In his interview broadcast on NZ Radio Prof Gane referred to a possible risk of some generic ledipasvir emanating from China and Bangladesh not being effective against the hep c virus. There is another thread specifically devoted to the potential application of this to Twinvir – a Bangladeshi generic used by many members of this forum, including me.
(Link to radio broadcast: www.radionz.co.nz/national/programmes/ni...tis-c-buyers%27-club
In elaborating this point Prof Gane makes another observation which may have potential implications for relapse and so be worthy of a separate thread. Prof Gane points out that the common combination to treat hep c comprises what he calls a “nuke” and what he calls an “NS5A”. The “NS5A” he is most concerned about is ledipasvir, basically because it is so difficult to make – requiring, he says, very sophisticated factories.
Two implications for responding to relapse may arise from Prof Gane's comments. The first implication applies generally to all DAA (direct-acting antiviral) treatment relapses. The second is specific to those relapses which may arise if Prof Gane's concerns about defective ledipasvir turn out to be well-founded and some people relapse as a result.
Taking first the implication of general application: Prof Gane argues that even if a generic does contain defective or substandard ledipasvir this will not be come apparent until after the course of treatment is ended. It will not be revealed by viral load tests during treatment because, he says, even where the NS5A is not working the “nuke” alone will be sufficient to suppress the virus to below the detectable limit as long as treatment continues, but not after. Only when treatment is finished will the defectiveness of the NS5A drug be revealed by allowing the virus to spring back.
What is the “nuke”? Well, by a process of exclusion, as it is not ledipasvir, and although Prof Gane does not expressly say so, he must mean sofosbuvir. If so, am I right in interpreting Prof Gane as saying that sofosbuvir taken alone, although not sufficient to achieve a cure, is capable, while treatment continues, but not beyond, of suppressing the virus to below detectable limits?
If this is true, could this be of potential help to those who are unlucky enough to relapse after DAA treatment? At the moment, I believe I am right in saying, there's some uncertainty as to how to treat DAA relapsers, mainly because it is assumed that relapsers will have developed at least some resistance to an NS5A inhibitor, whether that be ledipasvir or daclatasvir. As a consequence simply repeating the same course of treatment won't be an option.
So would an option for a relapser be to go on permanent, lifelong sofosbuvir in the same way that, for example, Type 1 diabetics take lifelong insulin, or HIV patients take lifelong viral suppression medication? It wouldn't provide a cure; but it would suppress the virus and thereby prevent any further damage to the liver, reducing the risk of going on to develop liver failure or HCC, as well as relieving the symptoms of hep c. There would be a continuing financial cost of buying the sofosbuvir but uncombined sofosbuvir is now one of the cheaper generic DAAs – a bottle of 28 can be obtained for US$275 and, if the Indian licensed generic manufacturers actually start to compete against one another, this price may fall further in the future. Many might regard that as a price worth paying to avoid liver failure or HCC.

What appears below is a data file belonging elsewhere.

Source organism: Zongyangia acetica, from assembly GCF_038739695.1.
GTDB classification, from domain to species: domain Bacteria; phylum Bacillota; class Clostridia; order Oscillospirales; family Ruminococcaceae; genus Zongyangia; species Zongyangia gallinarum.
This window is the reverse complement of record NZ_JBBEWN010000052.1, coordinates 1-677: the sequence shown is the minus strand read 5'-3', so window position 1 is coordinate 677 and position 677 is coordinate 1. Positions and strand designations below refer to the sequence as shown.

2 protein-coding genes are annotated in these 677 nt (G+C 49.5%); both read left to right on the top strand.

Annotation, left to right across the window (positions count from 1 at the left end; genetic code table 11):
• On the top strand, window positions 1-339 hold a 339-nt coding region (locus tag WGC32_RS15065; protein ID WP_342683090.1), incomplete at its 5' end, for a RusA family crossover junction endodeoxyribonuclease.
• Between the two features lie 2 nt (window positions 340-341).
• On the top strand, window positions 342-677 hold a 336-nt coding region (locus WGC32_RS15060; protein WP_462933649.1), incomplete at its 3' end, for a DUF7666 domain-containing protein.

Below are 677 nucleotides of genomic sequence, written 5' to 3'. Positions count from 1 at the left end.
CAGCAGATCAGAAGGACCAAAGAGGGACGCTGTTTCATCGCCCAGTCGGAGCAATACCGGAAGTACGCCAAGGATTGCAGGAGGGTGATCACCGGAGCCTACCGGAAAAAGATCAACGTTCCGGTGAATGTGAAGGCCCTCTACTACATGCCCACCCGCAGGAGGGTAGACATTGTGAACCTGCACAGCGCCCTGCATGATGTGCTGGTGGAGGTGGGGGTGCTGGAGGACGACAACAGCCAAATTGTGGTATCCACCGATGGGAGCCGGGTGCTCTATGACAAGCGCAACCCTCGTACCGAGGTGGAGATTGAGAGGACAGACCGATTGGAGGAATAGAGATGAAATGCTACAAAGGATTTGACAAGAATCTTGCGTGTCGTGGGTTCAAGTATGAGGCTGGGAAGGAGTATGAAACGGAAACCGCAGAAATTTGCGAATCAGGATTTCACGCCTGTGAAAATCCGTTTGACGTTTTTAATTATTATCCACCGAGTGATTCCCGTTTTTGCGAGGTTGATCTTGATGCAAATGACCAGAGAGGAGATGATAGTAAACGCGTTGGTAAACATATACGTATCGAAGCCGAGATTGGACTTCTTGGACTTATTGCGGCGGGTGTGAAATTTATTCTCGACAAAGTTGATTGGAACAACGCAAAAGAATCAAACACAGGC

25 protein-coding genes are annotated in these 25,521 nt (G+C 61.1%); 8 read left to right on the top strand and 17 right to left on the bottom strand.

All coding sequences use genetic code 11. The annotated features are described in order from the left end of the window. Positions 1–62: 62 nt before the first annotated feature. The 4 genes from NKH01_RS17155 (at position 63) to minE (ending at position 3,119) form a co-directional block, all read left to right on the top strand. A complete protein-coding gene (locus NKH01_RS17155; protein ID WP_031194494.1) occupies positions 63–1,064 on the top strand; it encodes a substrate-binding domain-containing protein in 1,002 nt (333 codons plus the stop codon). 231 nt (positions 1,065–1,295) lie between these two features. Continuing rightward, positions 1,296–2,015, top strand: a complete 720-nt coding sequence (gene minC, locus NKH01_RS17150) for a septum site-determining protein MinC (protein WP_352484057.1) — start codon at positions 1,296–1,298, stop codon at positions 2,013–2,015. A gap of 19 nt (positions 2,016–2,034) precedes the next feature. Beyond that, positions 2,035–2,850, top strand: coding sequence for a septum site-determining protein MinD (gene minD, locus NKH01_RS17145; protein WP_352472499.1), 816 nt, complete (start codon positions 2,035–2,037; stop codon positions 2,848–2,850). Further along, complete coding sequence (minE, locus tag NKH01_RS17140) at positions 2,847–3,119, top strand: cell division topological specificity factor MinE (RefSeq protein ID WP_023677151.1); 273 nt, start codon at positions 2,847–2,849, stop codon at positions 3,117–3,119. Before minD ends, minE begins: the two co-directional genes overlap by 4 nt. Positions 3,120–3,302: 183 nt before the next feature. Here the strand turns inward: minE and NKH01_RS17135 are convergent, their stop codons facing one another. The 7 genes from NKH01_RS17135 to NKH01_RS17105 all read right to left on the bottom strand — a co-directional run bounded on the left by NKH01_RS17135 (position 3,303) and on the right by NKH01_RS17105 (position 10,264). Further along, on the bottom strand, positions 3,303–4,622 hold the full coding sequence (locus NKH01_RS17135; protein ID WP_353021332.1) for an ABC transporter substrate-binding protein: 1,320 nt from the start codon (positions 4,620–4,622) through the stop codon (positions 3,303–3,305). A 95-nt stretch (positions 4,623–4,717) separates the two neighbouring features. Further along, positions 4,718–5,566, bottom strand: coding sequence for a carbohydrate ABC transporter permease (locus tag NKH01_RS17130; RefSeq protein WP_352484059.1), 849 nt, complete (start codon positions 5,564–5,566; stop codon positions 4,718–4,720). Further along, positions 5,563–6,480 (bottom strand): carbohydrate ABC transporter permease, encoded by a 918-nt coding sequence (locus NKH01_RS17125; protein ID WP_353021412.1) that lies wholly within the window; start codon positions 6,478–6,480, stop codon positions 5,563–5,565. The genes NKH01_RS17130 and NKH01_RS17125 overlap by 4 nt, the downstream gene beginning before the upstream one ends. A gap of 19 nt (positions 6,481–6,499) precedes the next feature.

What is more, in practice, it may not even have to be lifelong. A new generation of DAAs may eventually become available - perhaps as soon as in 3 to 4 years time. It may then only be necessary for a relapser to take sofobuvir as viral suppression until such time as a new treatment – or more precisely a generic version of the new treatment - becomes available
The second implication of Prof Gane's remarks is specific to those people who have taken generics with defective ledipasvir, and who relapse as a result. If the ledipasvir in their generic medicine was not in the right form to be effective against the virus would this mean that it also would not be effective to give rise to resistance? If so, there would be no NS5A inhibitor resistance and hence no obstacle to simply doing another course of genuine sofosbuvir/ledipasvir obtained from a more reliable source. But if the defective ledipasvir, while not effective enough to cure, is effective enough to give rise to resistance then the unfortunate patients will truly have had the worst of both worlds – no chance of a cure but developing NS5A resistance and so closing the option of re-treatment with authentic versions of the same drugs.
I would most welcome any comments on either of the above questions. I am genuinely worried.